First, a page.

Exposure assessments are used to determine the adequacy of engineering controls and work practices along with a selection of the least hazardous materials that meet performance needs. For facilities without an established process, a thorough review of Material Safety Data Sheets is usually a key part of this service. Both qualitative and quantitative methods are used. Qualitative methods alone are often sufficient without actual exposure measurements, based on contaminant characteristics, controls, proximity and duration of potential exposure. Assessments for personal protective equipment can also be a part of this process while generating the written documentation that is required by OSHA.
Air monitoring and other environmental sampling methods are conducted using NIOSH and OSHA methods when available, supplemented by ASTM and other methods as necessary. Monitoring is conducted for comparison with established occupational exposure limits such as the OSHA Permissible Exposure Limits (PELs) and American Conference of Governmental Industrial Hygienists (ACGIH) Threshold Limit Values (TLVs), or employer defined limits. From the regulatory standpoint, respiratory exposure assessments are required by 1998 revisions to the OSHA respiratory protection standard. Sample analyses are obtained from laboratories accredited by the American Industrial Hygiene Association (AIHA).
Workplace Hygiene is staffed with Certified Industrial Hygienists (CIHs) who have experience in developing sampling protocols, collecting and interpreting sampling data, managing projects, laboratory hood and local exhaust ventilation (LEV) system evaluations, surrogate testing of control device (hood) performance, and performing potent compound training in pharmaceutical facilities where highly potent compounds and cytotoxic compounds are used.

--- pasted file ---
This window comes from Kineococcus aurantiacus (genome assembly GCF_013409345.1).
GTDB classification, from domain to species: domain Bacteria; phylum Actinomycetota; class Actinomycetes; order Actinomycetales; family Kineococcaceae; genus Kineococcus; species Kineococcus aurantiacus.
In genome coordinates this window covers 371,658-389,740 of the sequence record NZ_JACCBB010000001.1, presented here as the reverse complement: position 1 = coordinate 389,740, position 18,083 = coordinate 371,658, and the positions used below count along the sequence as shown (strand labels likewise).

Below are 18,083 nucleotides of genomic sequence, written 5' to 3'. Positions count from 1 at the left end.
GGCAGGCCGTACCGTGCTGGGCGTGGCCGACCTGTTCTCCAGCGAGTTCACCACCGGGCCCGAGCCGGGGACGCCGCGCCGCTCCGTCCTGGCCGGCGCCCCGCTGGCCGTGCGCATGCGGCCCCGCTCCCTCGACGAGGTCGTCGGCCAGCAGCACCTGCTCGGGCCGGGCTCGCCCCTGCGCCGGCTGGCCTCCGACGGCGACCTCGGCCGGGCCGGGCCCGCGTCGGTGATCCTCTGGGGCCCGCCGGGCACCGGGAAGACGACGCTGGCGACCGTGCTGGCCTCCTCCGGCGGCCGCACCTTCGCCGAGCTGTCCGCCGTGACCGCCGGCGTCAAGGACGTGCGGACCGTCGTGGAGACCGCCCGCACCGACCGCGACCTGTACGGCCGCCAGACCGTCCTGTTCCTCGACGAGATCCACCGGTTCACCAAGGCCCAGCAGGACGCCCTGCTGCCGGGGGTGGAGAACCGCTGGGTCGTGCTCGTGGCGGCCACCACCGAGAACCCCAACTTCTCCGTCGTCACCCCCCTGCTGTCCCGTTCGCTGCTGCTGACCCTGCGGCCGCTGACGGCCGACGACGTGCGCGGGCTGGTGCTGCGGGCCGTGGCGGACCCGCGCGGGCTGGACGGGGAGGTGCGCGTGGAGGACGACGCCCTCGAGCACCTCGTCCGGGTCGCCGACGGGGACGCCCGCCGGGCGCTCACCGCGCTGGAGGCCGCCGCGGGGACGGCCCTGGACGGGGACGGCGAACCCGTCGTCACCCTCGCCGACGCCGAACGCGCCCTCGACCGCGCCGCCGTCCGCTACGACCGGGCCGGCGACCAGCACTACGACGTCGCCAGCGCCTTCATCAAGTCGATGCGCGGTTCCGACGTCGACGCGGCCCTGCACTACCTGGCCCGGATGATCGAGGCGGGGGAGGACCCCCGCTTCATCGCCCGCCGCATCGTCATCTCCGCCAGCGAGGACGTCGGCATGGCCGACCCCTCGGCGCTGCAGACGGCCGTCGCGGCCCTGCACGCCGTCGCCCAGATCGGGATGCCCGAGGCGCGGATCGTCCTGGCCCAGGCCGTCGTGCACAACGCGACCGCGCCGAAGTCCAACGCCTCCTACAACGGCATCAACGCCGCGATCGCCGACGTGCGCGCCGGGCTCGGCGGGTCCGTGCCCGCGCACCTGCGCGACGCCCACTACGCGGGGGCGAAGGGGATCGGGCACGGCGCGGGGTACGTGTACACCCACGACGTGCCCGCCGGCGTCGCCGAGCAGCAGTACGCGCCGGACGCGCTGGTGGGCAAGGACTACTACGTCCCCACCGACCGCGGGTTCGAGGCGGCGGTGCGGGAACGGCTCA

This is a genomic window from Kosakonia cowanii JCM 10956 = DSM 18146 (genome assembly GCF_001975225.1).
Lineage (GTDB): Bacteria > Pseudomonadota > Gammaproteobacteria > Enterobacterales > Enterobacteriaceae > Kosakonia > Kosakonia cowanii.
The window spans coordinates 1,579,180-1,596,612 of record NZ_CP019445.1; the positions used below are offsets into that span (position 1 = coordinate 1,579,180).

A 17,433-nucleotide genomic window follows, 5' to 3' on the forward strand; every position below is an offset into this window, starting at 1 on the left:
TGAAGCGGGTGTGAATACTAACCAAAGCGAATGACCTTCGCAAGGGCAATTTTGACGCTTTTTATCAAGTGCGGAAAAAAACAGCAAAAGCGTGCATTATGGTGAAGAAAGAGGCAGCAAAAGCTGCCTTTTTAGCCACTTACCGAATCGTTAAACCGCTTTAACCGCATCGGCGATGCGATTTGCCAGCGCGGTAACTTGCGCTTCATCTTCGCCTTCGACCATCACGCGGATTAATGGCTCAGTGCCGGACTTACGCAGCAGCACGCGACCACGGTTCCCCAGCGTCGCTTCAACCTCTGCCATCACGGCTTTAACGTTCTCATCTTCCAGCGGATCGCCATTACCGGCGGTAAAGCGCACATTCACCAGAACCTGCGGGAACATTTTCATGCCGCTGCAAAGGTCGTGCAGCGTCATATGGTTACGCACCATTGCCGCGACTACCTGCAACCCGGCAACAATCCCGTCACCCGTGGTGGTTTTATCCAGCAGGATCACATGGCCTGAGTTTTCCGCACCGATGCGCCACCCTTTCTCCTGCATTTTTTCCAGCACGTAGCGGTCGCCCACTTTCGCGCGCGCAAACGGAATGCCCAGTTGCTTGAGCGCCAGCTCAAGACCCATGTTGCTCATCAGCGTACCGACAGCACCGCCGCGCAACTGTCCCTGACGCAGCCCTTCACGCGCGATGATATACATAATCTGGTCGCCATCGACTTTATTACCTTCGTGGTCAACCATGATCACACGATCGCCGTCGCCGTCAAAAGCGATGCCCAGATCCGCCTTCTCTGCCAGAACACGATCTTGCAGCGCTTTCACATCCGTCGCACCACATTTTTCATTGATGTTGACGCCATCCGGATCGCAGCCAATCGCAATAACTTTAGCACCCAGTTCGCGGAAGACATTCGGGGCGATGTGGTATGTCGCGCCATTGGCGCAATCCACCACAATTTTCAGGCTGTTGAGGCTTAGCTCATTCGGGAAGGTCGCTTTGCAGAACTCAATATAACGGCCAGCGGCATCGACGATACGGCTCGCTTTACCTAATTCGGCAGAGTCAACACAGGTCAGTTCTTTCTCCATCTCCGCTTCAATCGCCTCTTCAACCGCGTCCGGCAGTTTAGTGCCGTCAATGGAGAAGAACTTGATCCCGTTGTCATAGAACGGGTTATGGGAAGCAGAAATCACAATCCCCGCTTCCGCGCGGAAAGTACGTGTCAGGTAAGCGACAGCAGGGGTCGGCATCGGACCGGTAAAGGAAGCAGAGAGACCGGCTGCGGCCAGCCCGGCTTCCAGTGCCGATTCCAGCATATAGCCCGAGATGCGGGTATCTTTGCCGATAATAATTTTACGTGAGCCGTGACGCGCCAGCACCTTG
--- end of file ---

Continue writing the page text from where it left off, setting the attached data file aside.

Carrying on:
Air monitoring of cotton dust concentrations is conducted according to requirements of the OSHA Cotton Dust Standard (29CFR1910.1043). A full range of companion services, such as troubleshooting high dust concentrations, ventilation measurements, or assistance with other cotton dust program elements is also provided. Workplace Applications Software pulmonary module facilitates medical review and recordkeeping for pulmonary function test data required by the Cotton Dust Standard; we also provide medical review of the pulmonary data.
Heat stress measurements are conducted to establish work-rest regimens for workers in hot environments when indicated. Employee acclimatization state, work demand, and clothing are factors considered in making these determinations. OSHA does not have a specific standard for heat stress but has issued citations based on Section 5 (a)(1) of the Occupational Safety and Health Act, the “General Duty Clause”.
Existing monitoring data may well overstate exposures to these compounds if both soluble and insoluble portions were not measured. This issue has gained prominence with discussion by OSHA and NIOSH considering a much lower standard for these materials than for mineral oil mist, and the realization that the oil mist standard is not sufficiently protective for many of these compounds. (Note also that ACGIH has proposed drastically lowering the TLV for mineral oil mists.) We also collect fluid samples for microbial assessment for use in the implementation of system assessment and maintenance procedures. These precautions keep microbial populations in check, and much less likely to present biological hazards associated with these systems. (Additional information about metalworking requirements from the NIOSH and OSHA Web sites.)